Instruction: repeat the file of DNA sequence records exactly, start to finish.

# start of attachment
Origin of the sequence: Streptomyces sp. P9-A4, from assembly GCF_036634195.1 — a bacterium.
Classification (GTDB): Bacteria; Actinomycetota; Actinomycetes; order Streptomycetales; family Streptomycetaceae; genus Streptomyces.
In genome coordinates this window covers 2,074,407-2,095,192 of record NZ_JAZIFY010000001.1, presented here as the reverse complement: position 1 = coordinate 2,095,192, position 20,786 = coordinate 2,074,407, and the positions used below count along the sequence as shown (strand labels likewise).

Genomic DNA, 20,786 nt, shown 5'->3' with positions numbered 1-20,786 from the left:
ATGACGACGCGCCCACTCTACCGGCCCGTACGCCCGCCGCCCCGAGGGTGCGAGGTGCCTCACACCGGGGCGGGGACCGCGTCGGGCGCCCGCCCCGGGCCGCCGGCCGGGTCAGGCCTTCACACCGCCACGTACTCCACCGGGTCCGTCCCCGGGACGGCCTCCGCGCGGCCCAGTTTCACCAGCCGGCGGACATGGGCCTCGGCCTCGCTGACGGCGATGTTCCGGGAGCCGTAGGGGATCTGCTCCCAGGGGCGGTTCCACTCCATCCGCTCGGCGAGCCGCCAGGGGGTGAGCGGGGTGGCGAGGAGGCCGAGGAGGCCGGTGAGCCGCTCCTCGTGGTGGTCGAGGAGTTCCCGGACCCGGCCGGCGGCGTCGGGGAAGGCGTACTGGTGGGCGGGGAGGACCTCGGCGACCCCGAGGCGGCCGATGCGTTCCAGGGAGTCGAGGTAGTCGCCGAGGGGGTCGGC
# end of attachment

Origin of the sequence: Streptomyces sp. P9-A4, from assembly GCF_036634195.1 — a bacterium.
Classification (GTDB): Bacteria; Actinomycetota; Actinomycetes; order Streptomycetales; family Streptomycetaceae; genus Streptomyces.
In genome coordinates this window covers 2,074,407-2,095,192 of record NZ_JAZIFY010000001.1, presented here as the reverse complement: position 1 = coordinate 2,095,192, position 20,786 = coordinate 2,074,407, and the positions used below count along the sequence as shown (strand labels likewise).

Genomic DNA, 20,786 nt, shown 5'->3' with positions numbered 1-20,786 from the left:
ATGACGACGCGCCCACTCTACCGGCCCGTACGCCCGCCGCCCCGAGGGTGCGAGGTGCCTCACACCGGGGCGGGGACCGCGTCGGGCGCCCGCCCCGGGCCGCCGGCCGGGTCAGGCCTTCACACCGCCACGTACTCCACCGGGTCCGTCCCCGGGACGGCCTCCGCGCGGCCCAGTTTCACCAGCCGGCGGACATGGGCCTCGGCCTCGCTGACGGCGATGTTCCGGGAGCCGTAGGGGATCTGCTCCCAGGGGCGGTTCCACTCCATCCGCTCGGCGAGCCGCCAGGGGGTGAGCGGGGTGGCGAGGAGGCCGAGGAGGCCGGTGAGCCGCTCCTCGTGGTGGTCGAGGAGTTCCCGGACCCGGCCGGCGGCGTCGGGGAAGGCGTACTGGTGGGCGGGGAGGACCTCGGCGACCCCGAGGCGGCCGATGCGTTCCAGGGAGTCGAGGTAGTCGCCGAGGGGGTCGGC